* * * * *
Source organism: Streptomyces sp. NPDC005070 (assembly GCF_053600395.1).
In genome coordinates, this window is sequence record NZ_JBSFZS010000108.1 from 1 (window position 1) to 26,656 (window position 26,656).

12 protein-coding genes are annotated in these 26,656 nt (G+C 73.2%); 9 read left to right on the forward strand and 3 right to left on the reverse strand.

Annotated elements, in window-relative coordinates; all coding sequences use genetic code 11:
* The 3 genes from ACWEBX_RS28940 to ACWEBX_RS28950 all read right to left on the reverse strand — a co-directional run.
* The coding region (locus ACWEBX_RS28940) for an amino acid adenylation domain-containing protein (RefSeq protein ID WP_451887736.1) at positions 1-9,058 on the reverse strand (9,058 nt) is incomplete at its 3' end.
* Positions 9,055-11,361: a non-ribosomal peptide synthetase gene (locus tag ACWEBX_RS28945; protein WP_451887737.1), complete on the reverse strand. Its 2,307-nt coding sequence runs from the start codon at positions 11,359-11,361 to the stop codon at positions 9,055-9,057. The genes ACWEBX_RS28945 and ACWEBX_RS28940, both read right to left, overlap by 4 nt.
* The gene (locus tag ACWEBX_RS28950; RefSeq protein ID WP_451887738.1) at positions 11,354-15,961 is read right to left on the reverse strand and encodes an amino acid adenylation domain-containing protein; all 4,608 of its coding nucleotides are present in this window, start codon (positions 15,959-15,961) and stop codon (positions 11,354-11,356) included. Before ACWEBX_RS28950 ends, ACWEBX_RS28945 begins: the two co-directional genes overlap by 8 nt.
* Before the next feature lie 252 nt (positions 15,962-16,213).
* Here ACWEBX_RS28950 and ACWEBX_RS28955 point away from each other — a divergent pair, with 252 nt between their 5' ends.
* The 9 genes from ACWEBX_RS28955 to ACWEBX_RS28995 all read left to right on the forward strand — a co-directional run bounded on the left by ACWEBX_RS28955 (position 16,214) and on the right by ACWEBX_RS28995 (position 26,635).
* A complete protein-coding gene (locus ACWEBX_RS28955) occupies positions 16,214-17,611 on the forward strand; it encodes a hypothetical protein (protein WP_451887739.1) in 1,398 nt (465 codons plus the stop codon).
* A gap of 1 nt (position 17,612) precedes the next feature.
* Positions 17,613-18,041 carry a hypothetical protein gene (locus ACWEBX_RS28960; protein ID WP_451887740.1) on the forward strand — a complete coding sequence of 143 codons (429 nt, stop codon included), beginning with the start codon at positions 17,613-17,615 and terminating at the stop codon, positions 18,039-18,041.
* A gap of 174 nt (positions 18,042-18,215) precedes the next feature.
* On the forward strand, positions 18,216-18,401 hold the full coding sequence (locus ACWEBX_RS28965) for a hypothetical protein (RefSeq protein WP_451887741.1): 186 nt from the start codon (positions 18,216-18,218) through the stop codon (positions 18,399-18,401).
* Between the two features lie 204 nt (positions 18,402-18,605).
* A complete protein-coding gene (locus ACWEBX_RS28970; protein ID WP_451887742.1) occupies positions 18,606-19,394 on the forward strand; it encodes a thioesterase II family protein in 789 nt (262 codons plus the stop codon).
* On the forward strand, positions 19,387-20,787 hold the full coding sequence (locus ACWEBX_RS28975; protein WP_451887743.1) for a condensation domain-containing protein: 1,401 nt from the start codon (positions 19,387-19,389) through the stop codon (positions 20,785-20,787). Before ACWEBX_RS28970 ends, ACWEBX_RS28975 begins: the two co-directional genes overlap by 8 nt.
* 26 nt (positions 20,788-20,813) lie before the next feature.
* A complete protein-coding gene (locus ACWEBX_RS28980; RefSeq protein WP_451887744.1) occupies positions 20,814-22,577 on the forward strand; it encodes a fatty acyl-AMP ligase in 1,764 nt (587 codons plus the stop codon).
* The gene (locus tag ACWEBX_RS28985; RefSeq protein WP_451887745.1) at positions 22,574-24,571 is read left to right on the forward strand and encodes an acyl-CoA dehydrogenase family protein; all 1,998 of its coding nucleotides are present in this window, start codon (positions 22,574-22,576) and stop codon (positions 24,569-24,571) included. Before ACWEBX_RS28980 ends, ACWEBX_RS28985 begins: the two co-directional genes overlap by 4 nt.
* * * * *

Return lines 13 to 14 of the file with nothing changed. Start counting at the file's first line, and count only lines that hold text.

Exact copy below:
* A gap of 1 nt (position 17,612) precedes the next feature.
* Positions 17,613-18,041 carry a hypothetical protein gene (locus ACWEBX_RS28960; protein ID WP_451887740.1) on the forward strand — a complete coding sequence of 143 codons (429 nt, stop codon included), beginning with the start codon at positions 17,613-17,615 and terminating at the stop codon, positions 18,039-18,041.